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Can Hashimoto’s Disease Be Cured?

  • Medical Author:
    Ruchi Mathur, MD, FRCP(C)

    Ruchi Mathur, MD, FRCP(C) is an Attending Physician with the Division of Endocrinology, Diabetes and Metabolism and Associate Director of Clinical Research, Recruitment and Phenotyping with the Center for Androgen Related Disorders, Department of Obstetrics and Gynecology at Cedars-Sinai Medical Center.

  • Medical Editor: Melissa Conrad Stöppler, MD
    Melissa Conrad Stöppler, MD

    Melissa Conrad Stöppler, MD

    Melissa Conrad Stöppler, MD, is a U.S. board-certified Anatomic Pathologist with subspecialty training in the fields of Experimental and Molecular Pathology. Dr. Stöppler's educational background includes a BA with Highest Distinction from the University of Virginia and an MD from the University of North Carolina. She completed residency training in Anatomic Pathology at Georgetown University followed by subspecialty fellowship training in molecular diagnostics and experimental pathology.

Ask Can Hashimoto’s Disease Be Cured Related Articles

Ask the Doctor

My doctor recently sent me to an endocrinologist to run some tests after I complained of fatigue, muscle aches, and some unexplained weight gain. Ultimately, I was diagnosed with Hashimoto’s thyroiditis. I don’t like the idea of being on hormone replacement therapy forever. Is there any way to get rid of this thyroid disease? Can Hashimoto’s disease be cured?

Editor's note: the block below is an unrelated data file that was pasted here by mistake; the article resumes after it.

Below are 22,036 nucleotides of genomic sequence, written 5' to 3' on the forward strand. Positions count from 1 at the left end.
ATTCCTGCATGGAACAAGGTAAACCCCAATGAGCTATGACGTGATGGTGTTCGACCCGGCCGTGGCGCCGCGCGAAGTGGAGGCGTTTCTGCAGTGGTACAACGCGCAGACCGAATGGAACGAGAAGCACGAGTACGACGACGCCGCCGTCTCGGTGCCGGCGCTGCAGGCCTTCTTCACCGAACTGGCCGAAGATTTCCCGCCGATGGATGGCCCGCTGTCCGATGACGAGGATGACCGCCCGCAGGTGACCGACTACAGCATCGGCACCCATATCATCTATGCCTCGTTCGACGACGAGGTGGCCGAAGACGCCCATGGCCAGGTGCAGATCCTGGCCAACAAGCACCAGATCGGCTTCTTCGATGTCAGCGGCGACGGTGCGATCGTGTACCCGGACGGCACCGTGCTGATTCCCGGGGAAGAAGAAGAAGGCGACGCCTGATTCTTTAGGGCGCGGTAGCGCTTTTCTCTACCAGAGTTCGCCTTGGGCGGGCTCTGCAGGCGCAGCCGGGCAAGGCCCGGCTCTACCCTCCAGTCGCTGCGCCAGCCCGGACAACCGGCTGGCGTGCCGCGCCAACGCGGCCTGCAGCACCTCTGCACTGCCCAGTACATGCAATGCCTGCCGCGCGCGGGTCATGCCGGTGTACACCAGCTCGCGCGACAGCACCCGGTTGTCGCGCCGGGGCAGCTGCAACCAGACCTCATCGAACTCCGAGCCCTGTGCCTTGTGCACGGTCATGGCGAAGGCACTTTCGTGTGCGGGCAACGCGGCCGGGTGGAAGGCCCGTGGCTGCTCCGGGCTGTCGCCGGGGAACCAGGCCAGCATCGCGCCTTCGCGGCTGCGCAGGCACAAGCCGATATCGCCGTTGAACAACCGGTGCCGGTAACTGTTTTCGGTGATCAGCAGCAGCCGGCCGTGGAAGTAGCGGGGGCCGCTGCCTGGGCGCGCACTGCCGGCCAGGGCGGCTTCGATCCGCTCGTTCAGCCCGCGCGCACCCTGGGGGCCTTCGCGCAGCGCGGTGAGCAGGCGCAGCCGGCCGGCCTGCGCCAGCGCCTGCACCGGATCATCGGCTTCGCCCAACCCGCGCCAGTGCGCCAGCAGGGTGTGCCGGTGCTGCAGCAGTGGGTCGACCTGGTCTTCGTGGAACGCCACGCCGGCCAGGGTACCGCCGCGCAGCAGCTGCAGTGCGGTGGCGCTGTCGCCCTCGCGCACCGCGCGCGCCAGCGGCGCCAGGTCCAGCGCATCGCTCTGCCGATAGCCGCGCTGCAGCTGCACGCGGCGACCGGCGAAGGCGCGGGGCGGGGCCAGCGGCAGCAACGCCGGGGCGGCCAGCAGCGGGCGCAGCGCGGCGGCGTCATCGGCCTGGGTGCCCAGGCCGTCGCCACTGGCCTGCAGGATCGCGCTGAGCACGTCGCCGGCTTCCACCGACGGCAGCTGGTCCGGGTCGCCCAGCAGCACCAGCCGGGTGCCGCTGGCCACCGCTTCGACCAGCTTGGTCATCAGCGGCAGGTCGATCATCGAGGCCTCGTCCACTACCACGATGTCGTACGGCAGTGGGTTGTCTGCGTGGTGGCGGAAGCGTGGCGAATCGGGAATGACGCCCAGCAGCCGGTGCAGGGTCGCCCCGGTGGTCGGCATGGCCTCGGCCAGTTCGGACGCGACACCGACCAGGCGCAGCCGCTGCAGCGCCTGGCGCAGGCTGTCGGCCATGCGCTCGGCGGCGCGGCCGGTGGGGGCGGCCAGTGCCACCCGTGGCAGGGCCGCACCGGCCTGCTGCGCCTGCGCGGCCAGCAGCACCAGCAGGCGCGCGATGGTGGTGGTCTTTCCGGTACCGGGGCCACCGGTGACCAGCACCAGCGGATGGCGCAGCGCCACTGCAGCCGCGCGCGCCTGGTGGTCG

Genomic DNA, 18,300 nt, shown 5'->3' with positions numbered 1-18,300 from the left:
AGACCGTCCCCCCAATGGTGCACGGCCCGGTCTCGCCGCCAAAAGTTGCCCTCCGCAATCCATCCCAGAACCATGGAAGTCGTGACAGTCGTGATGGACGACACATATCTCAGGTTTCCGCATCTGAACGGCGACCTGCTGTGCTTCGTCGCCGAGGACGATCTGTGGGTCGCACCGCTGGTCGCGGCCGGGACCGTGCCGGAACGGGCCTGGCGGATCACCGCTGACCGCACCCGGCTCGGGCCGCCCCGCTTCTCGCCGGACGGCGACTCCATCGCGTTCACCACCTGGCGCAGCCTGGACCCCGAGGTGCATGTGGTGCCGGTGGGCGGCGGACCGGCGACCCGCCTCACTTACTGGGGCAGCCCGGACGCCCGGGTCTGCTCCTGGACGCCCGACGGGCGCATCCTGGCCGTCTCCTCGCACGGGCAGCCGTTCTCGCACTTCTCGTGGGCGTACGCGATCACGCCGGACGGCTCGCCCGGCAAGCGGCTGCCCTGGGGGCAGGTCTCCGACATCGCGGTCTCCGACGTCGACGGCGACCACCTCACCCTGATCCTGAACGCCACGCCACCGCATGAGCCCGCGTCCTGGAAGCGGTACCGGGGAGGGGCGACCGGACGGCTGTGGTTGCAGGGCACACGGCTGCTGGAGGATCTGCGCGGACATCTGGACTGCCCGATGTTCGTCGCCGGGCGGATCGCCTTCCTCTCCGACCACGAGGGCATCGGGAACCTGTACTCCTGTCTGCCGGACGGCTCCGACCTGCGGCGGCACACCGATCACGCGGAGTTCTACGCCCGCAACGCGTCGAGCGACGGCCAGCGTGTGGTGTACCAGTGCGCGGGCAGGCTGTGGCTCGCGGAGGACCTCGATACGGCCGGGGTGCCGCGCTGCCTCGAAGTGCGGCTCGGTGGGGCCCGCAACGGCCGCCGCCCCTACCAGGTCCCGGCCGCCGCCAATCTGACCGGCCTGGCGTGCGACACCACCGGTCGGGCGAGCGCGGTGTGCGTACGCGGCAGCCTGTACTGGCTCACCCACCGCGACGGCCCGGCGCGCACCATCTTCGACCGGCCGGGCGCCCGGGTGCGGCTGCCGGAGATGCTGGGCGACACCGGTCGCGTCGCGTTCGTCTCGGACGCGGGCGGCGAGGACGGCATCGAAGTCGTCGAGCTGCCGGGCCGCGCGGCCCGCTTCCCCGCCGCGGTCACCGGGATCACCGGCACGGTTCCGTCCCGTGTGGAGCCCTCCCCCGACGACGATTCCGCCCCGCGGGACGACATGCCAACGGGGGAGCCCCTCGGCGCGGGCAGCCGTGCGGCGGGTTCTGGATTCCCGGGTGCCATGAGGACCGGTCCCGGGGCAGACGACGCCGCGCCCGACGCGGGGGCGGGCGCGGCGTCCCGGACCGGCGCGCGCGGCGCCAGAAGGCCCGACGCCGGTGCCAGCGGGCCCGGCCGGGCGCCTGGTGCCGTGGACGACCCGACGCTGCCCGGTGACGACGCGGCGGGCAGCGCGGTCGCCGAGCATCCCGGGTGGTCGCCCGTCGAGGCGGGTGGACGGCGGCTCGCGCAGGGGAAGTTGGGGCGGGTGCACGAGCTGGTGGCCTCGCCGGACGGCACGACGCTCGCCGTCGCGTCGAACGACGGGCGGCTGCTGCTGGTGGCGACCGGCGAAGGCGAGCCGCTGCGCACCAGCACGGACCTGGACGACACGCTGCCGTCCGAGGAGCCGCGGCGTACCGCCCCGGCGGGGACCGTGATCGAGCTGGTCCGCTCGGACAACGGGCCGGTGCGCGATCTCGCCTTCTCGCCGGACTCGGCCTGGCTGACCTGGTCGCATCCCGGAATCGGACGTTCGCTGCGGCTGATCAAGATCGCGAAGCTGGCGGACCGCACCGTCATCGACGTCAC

Doctor's Response

The outlook for those with Hashimoto's thyroiditis is good. While long-term thyroid hormone replacement therapy will likely be needed, with regular blood tests and monitoring of symptoms, side effects are minimal and the long-term prognosis is good.

If there is no evidence of hormone deficiency and only antibodies tests are positive, the use of medications is one that must be discussed in detail by the patient and doctor.

Other medical conditions, patient preference, and the presence of symptoms are all taken into consideration in determining a treatment plan.
If thyroid hormone deficiency is noted on blood tests, the treatment involves daily dosing of a synthetic form of thyroid hormone. This is typically in the form of levothyroxine, which is synthetic T4 (Levothroid, Levoxyl, Synthroid).

Oral medications can restore hormone levels and reverse the symptoms of hypothyroidism, but they must be taken regularly and over the long term. Dosing is adjusted based on blood levels. Levels are usually checked every 6-12 weeks when the medication is actively being adjusted, and 6-12 months thereafter once

Side effects of taking too much thyroid replacement therapy are similar to those of hyperthyroidism, and may include

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Reviewed on 10/1/2018
Sources: References
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